The company introduced many works of important opera repertoire to England for the first time, performing some 150 different operas over the years. Besides Santley and Hersee, Blanche Cole, Minnie Hauk, Alice Esty, Fanny Moody, Alice Barth, Georgina Burns, Joseph Maas, Barton McGuckin, Giulia Warwick and William Ludwig were some of the famous singers associated with the company during its early years.[7] Its successes included productions of Cherubini's Les deux journées (1875); The Flying Dutchman (1876), with Santley in the title role; the first English-language production of Carmen (1879), starring Selina Dolaro in the title role and Durward Lely as Don José;[8] Rienzi (1879); Lohengrin (1880); Tannhäuser (1882);[2] and the first British staging of Puccini's La bohème (1897).[9] Alberto Randegger served as musical director of the company from 1879 to 1885,[10] and Gustave Slapoffski was principal conductor from 1897 to 1900.[11][12]

Nita Carritte, a Carl Rosa prima donna, in 1895

The company also encouraged and supported new works by English composers. Pauline in 1876 (Frederic Hymen Cowen), Esmeralda in 1883 (Arthur Goring Thomas), Colomba in 1883, The Canterbury Pilgrims in 1884 (Charles Villiers Stanford), The Troubadour in 1886 (Alexander Mackenzie), and Nordisa in 1887 (Frederick Corder) were six of the operas commissioned by the company. Earlier English operas by Wallace, Michael Balfe and Julius Benedict were also included in the company's repertoire – not just standard works like The Bohemian Girl and Maritana, but less-familiar operas such as Balfe's Satanella (1858) and Wallace's Lurline (1860).[3]

Rosa's death; survival of the company[edit]

Carl Rosa died suddenly in Paris, on 30 April 1889, and was buried in Highgate Cemetery, London.[13] Two years before his death, Rosa had turned his opera enterprise into a limited company, and it was in good financial and artistic shape at the time of his death. Hamilton Clarke was appointed conductor of the company in 1893.[14][15] In 1897, the company gave the first British performance of Puccini's La bohème in Manchester under the supervision of the composer.[16] The company then gave a season at Covent Garden, at reduced prices, aimed at attracting "the masses" to opera.[17]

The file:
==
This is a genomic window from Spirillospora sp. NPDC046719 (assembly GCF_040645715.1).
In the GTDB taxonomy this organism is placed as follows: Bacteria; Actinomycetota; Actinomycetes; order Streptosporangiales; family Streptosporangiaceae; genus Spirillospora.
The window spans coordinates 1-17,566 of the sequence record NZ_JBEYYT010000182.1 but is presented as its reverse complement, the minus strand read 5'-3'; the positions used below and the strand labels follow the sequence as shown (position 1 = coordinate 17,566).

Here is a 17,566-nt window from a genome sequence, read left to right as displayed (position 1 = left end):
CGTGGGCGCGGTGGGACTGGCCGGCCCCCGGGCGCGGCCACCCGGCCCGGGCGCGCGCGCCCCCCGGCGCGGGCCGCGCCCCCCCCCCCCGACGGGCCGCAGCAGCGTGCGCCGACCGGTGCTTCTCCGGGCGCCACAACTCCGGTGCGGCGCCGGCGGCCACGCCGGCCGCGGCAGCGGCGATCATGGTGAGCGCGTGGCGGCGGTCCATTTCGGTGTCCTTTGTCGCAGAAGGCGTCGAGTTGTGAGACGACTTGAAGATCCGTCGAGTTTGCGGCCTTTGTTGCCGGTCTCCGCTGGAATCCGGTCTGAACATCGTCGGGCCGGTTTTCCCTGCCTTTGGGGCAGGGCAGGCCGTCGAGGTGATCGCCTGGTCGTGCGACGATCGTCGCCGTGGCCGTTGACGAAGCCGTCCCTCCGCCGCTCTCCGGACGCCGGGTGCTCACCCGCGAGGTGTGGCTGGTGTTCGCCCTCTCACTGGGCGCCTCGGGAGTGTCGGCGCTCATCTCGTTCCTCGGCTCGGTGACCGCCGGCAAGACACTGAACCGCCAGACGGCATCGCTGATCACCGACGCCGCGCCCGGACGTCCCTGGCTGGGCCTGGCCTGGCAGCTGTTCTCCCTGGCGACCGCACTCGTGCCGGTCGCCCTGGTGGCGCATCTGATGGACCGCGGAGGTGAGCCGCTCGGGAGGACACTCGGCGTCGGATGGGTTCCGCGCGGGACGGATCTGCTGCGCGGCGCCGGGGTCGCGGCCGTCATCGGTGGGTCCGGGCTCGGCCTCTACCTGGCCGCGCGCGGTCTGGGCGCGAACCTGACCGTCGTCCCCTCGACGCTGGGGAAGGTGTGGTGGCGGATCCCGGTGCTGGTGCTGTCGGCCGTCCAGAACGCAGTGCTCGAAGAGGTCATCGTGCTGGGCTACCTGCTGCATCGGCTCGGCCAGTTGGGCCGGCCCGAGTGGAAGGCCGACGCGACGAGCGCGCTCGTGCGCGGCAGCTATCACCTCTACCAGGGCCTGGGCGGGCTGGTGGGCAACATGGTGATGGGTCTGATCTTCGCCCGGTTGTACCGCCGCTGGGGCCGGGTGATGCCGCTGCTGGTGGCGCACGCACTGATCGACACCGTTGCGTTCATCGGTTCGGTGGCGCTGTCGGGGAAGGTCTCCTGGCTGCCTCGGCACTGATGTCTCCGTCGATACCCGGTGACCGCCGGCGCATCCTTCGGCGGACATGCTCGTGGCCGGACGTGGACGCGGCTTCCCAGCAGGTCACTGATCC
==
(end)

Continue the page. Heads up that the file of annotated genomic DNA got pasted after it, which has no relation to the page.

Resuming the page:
By 1900 the company was facing financial problems from which it was rescued by the conductor Walter van Noorden and his brother Alfred, who took over and restored financial and artistic standards. The company presented two seasons at Covent Garden in 1907–08 and 1909, including new productions of Tannhäuser and Tristan and Isolde conducted by Eugène Goossens II. The company survived World War I and the sudden death of Walter van Noorden in 1916, touring the British provinces. Many young British singers joined the company, including Olive Gilbert, Parry Jones, and Eva Turner, who sang Cio-Cio-San and Santuzza when the company presented three postwar seasons at Covent Garden.[4]

In 1924, after another financial crisis, H. B. Phillips became the company's owner and director, and placed it once more on a sound financial footing. Regular London seasons alternated with large-scale provincial tours during the 1920s and 1930s. Although some productions had to be curtailed during World War II, the company nevertheless presented seasons in London and the provinces. Singers of the 1930s and 1940s included Dora Labbette, Joan Hammond, Heddle Nash, Norman Allin, Marina de Gabaráin and Otakar Kraus. Conductors included the refugees Walter Susskind (1942–44) Vilém Tauský (1945–49) and Peter Gellhorn,[4] as well as Harold Gray (1943–1946).[18]

End of the old company and birth of the new[edit]

Carl Rosa startled by the bogey of Italian Opera in an 1886 cartoon by Alfred Bryan

Phillips died in 1950.[19] In 1953 the Carl Rosa Trust was formed in association with the Arts Council, who agreed to subsidise the company, now directed by Phillips's widow, Annette. The company gave seasons at Sadler's Wells in 1955 and 1956. In the 1950s, the musical director was Arthur Hammond. Singers during this period included the dramatic soprano Ruth Packer, the tenor Charles Craig and the baritone Joseph Ward.[20] The productions were traditional, but the repertory included some operatic rarities such as Puccini's Manon Lescaut and Berlioz's Benvenuto Cellini.[21]